I've published some projects here:
I also have a research paper,
Cryptography: a Summary of the field for Engineers
- Bent Linux
Bent Linux is a compact Linux distro. It's inspired by
uses Busybox, uClibc, and static linking. It's particularly
suited to building dedicated servers, initrds for custom
installers and rescue disks, and systems with a nice crisp
mid-1980s mouthfeel to satisfy the mid-life crises of crusty
Bentrip is Bennett's very simple rip script. Inspired by
rip, it is completely
non-interactive, works off a reformatted local copy of
the freedb, and supports only cdparanoia and oggenc.
Pop-before-smtp is a simple daemon that watches logfiles,
keeping an eye out for successful POP or IMAP logins. When
one is seen, the IP address from which it came is checked
against Postfix's mynetworks, and if it doesn't match then
it's posted into an on-disk hash, for a half-hour, then
removed. Postfix's smtpd can be configured to watch this
hash, and allow relaying from IP addresses listed in it.
- djbdns init scripts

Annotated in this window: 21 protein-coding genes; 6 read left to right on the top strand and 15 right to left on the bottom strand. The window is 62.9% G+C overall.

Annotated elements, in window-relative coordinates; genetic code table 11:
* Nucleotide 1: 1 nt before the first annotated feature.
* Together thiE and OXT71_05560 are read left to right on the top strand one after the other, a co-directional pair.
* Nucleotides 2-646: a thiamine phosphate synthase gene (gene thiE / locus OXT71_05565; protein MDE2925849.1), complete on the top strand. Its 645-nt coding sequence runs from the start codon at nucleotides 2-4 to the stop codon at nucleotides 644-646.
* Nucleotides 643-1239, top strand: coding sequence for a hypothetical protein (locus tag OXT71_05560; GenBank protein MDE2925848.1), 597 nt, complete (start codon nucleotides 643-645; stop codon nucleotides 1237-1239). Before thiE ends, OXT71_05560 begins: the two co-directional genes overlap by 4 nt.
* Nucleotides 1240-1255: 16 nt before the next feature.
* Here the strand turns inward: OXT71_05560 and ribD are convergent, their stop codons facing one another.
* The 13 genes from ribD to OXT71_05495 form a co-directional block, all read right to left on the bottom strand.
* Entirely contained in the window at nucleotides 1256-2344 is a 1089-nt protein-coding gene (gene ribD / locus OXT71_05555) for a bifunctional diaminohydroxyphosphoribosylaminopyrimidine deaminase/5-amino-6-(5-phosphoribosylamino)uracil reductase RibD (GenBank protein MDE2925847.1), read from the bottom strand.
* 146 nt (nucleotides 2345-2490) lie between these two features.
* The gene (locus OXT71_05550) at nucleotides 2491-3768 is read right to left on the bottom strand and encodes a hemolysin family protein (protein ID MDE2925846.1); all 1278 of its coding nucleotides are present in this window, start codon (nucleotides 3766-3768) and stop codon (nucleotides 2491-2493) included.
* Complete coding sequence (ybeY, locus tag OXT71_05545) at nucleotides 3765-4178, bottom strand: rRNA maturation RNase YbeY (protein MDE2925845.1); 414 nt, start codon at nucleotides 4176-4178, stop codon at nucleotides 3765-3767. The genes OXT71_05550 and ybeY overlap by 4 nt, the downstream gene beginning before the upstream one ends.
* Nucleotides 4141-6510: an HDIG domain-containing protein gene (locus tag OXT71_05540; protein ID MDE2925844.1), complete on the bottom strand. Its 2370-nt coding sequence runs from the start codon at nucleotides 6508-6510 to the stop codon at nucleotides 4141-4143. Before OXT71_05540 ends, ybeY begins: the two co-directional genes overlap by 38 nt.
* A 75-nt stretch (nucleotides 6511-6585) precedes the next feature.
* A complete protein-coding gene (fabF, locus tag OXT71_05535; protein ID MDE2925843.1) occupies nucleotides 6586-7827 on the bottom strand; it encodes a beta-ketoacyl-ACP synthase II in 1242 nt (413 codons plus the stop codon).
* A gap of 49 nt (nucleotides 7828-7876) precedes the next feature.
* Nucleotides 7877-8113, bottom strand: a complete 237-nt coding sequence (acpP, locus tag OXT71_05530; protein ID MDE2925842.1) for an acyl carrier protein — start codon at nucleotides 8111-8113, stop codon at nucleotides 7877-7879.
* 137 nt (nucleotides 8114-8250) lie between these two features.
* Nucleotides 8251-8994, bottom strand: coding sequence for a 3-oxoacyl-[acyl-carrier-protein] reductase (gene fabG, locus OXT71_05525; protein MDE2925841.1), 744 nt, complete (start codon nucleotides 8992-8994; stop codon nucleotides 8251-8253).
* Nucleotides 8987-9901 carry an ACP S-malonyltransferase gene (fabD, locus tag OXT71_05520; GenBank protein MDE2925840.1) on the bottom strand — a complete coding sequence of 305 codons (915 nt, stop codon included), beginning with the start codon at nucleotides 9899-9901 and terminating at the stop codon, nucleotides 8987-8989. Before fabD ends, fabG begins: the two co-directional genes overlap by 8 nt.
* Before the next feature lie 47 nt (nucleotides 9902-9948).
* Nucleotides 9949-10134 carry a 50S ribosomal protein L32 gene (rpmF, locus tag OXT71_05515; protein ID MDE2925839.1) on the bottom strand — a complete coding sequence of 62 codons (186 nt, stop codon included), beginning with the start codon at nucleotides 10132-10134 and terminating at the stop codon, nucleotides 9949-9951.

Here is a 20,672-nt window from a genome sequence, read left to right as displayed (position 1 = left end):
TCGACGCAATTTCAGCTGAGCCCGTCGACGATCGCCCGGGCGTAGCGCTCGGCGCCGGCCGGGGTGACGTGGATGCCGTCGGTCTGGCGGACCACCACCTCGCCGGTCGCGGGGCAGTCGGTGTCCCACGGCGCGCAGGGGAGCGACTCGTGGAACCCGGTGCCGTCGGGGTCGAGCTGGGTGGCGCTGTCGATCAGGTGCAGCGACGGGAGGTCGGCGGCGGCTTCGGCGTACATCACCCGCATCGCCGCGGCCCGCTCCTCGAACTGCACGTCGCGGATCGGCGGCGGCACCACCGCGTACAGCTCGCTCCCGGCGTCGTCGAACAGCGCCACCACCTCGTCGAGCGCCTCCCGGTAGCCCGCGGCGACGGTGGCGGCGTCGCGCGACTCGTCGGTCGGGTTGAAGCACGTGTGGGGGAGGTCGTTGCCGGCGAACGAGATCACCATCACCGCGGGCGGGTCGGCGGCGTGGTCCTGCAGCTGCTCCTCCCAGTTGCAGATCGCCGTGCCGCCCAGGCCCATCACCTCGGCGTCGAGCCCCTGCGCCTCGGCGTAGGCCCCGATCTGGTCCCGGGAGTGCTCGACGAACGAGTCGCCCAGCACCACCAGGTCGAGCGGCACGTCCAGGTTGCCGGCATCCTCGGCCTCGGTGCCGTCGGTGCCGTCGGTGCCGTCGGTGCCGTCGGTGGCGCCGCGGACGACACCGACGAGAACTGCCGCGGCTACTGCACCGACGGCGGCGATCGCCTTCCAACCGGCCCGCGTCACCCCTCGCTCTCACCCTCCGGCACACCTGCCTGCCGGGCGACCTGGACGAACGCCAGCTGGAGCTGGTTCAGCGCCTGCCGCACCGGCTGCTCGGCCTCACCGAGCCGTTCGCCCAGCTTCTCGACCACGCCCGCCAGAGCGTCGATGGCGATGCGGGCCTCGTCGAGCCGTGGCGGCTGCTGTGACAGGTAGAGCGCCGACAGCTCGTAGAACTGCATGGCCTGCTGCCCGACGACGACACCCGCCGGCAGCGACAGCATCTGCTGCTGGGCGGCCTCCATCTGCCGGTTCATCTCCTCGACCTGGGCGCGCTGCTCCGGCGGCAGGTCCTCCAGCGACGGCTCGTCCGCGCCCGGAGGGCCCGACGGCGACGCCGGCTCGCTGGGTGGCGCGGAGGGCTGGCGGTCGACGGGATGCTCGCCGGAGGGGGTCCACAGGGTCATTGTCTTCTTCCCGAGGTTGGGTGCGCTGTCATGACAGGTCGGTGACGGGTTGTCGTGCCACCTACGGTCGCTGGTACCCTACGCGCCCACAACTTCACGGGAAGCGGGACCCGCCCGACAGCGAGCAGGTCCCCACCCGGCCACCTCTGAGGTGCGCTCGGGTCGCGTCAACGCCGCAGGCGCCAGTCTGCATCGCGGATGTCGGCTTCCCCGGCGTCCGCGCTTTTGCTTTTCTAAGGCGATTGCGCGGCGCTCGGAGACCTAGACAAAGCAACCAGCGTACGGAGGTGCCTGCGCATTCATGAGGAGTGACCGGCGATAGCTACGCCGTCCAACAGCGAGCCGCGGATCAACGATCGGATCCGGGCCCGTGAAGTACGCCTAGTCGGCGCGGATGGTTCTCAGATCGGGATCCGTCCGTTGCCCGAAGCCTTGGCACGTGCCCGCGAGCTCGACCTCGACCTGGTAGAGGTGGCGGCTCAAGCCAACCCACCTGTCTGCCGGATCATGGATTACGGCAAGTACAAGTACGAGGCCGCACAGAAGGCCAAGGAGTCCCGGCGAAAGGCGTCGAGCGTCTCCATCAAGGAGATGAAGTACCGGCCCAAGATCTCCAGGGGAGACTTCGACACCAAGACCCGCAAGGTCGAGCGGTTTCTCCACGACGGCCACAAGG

These support running djbdns daemons under a normal init lashup,
rather than djb's init replacement svscan from daemontools.
Vacation is a vacation autoresponder written in procmail,
that includes an extensive list of heuristics that attempt
to recognize messages from mailing lists, in hopes of
avoiding blatting vacation messages back in response
to mailing list traffic.
Tinydns-bent is a package of simple perl scripts to perform
manipulations I sometimes find useful on input data files for
tinydns-data. Notably, there are some that I've found helpful in
cleaning up the output of axfr-get. These are heuristic programs,
applying various transforms that seemed like a good idea at the time,
not the result of any formal analysis; use care in applying them.
Smtpprox is a generic SMTP proxy, written as a preforking daemon, in perl.
It's suitable for high-performance filtering and content transformation applications.
And interested folks can ask
what I've been posting over the years.
A good friend, and one of the best security experts I know, has
created a blog,
SecMusings, "Andy's Reflections on Technology and Security",
that's looking really good, it's at the top of my rss feed list.